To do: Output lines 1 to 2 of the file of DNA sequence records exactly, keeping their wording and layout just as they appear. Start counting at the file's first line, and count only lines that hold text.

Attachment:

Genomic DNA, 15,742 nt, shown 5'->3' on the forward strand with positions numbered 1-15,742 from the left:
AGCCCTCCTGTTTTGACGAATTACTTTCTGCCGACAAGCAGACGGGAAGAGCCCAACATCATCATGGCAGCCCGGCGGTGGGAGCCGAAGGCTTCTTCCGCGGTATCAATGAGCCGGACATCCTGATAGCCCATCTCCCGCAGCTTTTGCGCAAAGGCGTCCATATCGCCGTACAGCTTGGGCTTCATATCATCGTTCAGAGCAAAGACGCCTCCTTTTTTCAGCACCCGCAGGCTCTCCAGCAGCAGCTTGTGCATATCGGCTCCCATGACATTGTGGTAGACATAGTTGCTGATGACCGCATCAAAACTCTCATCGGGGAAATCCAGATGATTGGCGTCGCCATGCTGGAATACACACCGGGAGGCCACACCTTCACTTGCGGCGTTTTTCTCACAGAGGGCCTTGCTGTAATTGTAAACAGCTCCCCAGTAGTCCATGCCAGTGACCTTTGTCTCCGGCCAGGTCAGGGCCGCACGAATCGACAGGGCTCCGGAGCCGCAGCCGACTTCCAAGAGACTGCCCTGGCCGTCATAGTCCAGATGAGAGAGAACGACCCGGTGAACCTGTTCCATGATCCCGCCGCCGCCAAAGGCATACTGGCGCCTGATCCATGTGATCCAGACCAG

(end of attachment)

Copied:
Genomic DNA, 15,742 nt, shown 5'->3' on the forward strand with positions numbered 1-15,742 from the left:
AGCCCTCCTGTTTTGACGAATTACTTTCTGCCGACAAGCAGACGGGAAGAGCCCAACATCATCATGGCAGCCCGGCGGTGGGAGCCGAAGGCTTCTTCCGCGGTATCAATGAGCCGGACATCCTGATAGCCCATCTCCCGCAGCTTTTGCGCAAAGGCGTCCATATCGCCGTACAGCTTGGGCTTCATATCATCGTTCAGAGCAAAGACGCCTCCTTTTTTCAGCACCCGCAGGCTCTCCAGCAGCAGCTTGTGCATATCGGCTCCCATGACATTGTGGTAGACATAGTTGCTGATGACCGCATCAAAACTCTCATCGGGGAAATCCAGATGATTGGCGTCGCCATGCTGGAATACACACCGGGAGGCCACACCTTCACTTGCGGCGTTTTTCTCACAGAGGGCCTTGCTGTAATTGTAAACAGCTCCCCAGTAGTCCATGCCAGTGACCTTTGTCTCCGGCCAGGTCAGGGCCGCACGAATCGACAGGGCTCCGGAGCCGCAGCCGACTTCCAAGAGACTGCCCTGGCCGTCATAGTCCAGATGAGAGAGAACGACCCGGTGAACCTGTTCCATGATCCCGCCGCCGCCAAAGGCATACTGGCGCCTGATCCATGTGATCCAGACCAG